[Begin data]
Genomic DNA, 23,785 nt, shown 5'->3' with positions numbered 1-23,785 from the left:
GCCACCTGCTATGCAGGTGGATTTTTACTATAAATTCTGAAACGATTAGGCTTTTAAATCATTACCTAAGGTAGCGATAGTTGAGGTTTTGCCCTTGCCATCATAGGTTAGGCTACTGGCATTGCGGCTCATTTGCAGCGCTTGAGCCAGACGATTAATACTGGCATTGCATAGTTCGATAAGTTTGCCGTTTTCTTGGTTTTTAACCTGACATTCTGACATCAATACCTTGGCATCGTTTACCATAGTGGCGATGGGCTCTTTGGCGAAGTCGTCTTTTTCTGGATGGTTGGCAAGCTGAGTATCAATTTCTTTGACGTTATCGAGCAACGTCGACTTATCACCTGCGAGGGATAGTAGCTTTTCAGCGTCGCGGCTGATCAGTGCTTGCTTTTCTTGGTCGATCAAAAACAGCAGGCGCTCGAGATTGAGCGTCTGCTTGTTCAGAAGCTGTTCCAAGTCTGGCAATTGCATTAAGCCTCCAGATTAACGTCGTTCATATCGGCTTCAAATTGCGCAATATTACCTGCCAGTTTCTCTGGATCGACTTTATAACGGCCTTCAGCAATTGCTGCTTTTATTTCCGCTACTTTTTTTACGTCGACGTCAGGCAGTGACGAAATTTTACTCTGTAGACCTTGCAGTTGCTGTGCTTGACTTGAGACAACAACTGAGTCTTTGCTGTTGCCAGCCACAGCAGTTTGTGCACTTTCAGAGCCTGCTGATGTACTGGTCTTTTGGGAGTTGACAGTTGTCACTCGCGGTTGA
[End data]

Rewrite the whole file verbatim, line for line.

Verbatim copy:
Genomic DNA, 23,785 nt, shown 5'->3' with positions numbered 1-23,785 from the left:
GCCACCTGCTATGCAGGTGGATTTTTACTATAAATTCTGAAACGATTAGGCTTTTAAATCATTACCTAAGGTAGCGATAGTTGAGGTTTTGCCCTTGCCATCATAGGTTAGGCTACTGGCATTGCGGCTCATTTGCAGCGCTTGAGCCAGACGATTAATACTGGCATTGCATAGTTCGATAAGTTTGCCGTTTTCTTGGTTTTTAACCTGACATTCTGACATCAATACCTTGGCATCGTTTACCATAGTGGCGATGGGCTCTTTGGCGAAGTCGTCTTTTTCTGGATGGTTGGCAAGCTGAGTATCAATTTCTTTGACGTTATCGAGCAACGTCGACTTATCACCTGCGAGGGATAGTAGCTTTTCAGCGTCGCGGCTGATCAGTGCTTGCTTTTCTTGGTCGATCAAAAACAGCAGGCGCTCGAGATTGAGCGTCTGCTTGTTCAGAAGCTGTTCCAAGTCTGGCAATTGCATTAAGCCTCCAGATTAACGTCGTTCATATCGGCTTCAAATTGCGCAATATTACCTGCCAGTTTCTCTGGATCGACTTTATAACGGCCTTCAGCAATTGCTGCTTTTATTTCCGCTACTTTTTTTACGTCGACGTCAGGCAGTGACGAAATTTTACTCTGTAGACCTTGCAGTTGCTGTGCTTGACTTGAGACAACAACTGAGTCTTTGCTGTTGCCAGCCACAGCAGTTTGTGCACTTTCAGAGCCTGCTGATGTACTGGTCTTTTGGGAGTTGACAGTTGTCACTCGCGGTTGA